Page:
There are two obstacles to understanding how historical memory about the wartime period has been formed in Northeast Asia. The first is the existence of persistent national myths about war memory—myths created within those nations and perceptions formed from the outside, and entrenched through the media and popular culture. The second obstacle is the lack of comparative context. The study of historical memory has, until recently, been focused almost entirely on Japan, without comparison to other principle actors in Asia such as China and Korea, or to the United States. And while there has been some exploration of the comparison between Japan and Germany, it has been limited.
The existence of distinct historical memories is at the center of Stanford’s project on “Divided Memories and Reconciliation,” begun in 2006 and led by Dr. Gi-Wook Shin and Daniel C. Sneider, a multi-year comparative study of the formation of historical memory regarding the wartime period in Asia. As Shin wrote regarding this project:
“Questions about what happened in the past touch upon the most sensitive issues of national identity, the formation of historical memories, and national myths that play a powerful role to this day. Whether it be Japanese atrocities in China or the U.S. decision to drop atomic bombs on Japan, no nation is immune to the charge that it has formed a less-than-complete view of the past. All share a reluctance to fully confront the complexity of their own past actions and blame others for their historical fates.”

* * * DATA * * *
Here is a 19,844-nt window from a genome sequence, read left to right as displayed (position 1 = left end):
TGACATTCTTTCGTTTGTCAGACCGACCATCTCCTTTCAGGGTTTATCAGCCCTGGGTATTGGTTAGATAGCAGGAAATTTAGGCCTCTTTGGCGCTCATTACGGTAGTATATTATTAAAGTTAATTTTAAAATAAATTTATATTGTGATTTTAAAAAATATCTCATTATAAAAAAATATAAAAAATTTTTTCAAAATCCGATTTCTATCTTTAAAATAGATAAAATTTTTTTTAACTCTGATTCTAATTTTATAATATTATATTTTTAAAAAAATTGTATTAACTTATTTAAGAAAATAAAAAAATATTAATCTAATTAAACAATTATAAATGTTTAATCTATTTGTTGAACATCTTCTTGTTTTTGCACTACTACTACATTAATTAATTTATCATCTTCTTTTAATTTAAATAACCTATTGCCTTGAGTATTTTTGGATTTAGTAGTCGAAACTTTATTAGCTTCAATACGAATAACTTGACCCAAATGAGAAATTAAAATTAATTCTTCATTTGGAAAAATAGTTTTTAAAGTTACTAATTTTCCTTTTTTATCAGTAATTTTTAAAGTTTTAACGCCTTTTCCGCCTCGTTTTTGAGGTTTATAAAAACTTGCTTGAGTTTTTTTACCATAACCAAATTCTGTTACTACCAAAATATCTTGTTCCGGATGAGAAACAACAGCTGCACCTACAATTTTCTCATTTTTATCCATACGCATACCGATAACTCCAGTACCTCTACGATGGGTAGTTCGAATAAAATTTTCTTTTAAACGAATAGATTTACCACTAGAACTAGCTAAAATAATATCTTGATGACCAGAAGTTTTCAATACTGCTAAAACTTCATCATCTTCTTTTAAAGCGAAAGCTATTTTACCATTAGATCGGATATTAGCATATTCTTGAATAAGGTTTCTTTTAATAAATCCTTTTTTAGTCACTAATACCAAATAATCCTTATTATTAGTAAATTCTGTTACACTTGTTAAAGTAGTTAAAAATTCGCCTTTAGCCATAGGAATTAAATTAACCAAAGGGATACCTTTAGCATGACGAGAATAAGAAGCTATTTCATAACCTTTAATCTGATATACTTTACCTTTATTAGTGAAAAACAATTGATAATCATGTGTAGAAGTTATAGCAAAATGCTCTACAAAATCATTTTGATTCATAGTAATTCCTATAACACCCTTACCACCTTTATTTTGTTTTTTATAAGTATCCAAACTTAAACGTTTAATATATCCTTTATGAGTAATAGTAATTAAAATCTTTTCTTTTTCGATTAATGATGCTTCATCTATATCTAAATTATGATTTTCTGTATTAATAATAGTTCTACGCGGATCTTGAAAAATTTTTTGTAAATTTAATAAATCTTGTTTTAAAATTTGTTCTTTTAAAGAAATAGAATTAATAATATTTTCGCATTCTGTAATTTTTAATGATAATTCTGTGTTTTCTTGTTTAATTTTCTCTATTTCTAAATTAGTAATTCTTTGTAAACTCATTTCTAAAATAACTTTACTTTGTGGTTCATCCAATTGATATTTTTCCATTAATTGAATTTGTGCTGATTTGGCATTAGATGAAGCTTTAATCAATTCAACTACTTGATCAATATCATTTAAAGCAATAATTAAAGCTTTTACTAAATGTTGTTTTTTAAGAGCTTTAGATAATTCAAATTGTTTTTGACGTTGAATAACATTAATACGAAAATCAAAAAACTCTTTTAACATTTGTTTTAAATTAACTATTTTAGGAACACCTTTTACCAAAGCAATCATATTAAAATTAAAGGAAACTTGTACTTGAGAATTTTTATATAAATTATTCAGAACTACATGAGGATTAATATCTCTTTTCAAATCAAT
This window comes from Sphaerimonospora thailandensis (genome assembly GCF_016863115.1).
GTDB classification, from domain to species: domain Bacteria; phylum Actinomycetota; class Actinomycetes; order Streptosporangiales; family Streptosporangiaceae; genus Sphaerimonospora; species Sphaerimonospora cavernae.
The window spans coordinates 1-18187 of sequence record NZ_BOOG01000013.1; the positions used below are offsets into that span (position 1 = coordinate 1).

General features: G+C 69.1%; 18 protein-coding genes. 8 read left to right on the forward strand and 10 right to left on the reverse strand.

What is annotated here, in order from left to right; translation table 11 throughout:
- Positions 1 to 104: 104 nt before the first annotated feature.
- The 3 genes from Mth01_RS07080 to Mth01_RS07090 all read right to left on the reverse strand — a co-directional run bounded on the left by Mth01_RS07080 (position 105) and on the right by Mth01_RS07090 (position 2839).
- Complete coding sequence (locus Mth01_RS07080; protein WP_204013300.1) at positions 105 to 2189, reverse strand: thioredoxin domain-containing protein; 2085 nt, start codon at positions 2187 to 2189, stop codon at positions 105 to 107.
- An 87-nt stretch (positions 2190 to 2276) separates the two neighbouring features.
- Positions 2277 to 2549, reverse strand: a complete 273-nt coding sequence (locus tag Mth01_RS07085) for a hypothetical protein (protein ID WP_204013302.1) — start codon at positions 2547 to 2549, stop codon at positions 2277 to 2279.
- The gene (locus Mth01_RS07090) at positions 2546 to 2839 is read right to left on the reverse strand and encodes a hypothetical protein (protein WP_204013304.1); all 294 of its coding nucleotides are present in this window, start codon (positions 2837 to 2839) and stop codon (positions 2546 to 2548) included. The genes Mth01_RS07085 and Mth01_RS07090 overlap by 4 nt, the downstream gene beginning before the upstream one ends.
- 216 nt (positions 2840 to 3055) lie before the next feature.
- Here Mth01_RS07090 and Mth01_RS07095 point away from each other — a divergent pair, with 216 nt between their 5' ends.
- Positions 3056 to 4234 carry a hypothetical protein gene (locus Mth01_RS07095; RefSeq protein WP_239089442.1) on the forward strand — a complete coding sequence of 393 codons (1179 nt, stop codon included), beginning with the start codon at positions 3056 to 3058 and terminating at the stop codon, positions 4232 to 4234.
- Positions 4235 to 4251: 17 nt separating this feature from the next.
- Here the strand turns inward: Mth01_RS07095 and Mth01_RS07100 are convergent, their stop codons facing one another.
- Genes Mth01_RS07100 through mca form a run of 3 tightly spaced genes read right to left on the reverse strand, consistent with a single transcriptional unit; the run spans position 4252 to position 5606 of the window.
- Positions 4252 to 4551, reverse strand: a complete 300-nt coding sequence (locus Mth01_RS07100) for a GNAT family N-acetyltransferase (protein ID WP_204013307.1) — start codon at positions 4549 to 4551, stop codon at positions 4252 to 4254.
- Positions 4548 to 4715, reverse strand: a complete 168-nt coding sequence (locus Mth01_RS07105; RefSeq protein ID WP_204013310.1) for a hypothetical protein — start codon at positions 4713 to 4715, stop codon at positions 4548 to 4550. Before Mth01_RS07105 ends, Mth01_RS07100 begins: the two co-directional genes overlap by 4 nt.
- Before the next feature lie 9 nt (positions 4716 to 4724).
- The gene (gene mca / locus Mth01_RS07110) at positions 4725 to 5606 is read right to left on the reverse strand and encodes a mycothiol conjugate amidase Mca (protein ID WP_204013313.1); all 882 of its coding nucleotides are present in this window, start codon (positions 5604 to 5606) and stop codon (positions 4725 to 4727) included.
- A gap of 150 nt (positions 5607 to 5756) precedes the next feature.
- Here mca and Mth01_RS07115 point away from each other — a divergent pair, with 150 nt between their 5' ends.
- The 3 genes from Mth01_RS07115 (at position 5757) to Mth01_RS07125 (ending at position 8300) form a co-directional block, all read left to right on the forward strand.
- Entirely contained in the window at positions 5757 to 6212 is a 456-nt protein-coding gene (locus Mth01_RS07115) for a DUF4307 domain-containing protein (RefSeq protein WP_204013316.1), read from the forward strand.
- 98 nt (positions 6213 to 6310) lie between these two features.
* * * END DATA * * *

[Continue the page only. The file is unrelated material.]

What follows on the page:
The project’s research examined, in a comparative framework, the impact of education as expressed in high school history textbooks, popular culture in the form of dramatic film, and elite opinion on the formation of wartime historical memory in China, Japan, South Korea and the United States. The comparative study of textbooks, entitled History Textbooks and the Wars in Asia: Divided Memories, edited by Shin and Sneider, was published in 2011 by Routledge. A second volume, examining the impact of dramatic film and other forms of popular culture on the formation of wartime memory, will be published by University of Hawai’i Press. A third book, co-authored by Shin and Sneider, will look at the role of elite opinion in the formation of historical memory in China, Japan, South Korea, and the United States. A fourth volume comparing the experiences of Europe and Asia in dealing with wartime memory and reconciliation, the product of an international conference convened in 2011 at Stanford, is now in preparation.
The project has received extensive coverage in Asia, including in China, Japan, Taiwan, and South Korea. It received generous funding from the U.S.-Japan Foundation, the Northeast Asia History Foundation, and the Taiwan Democracy Foundation.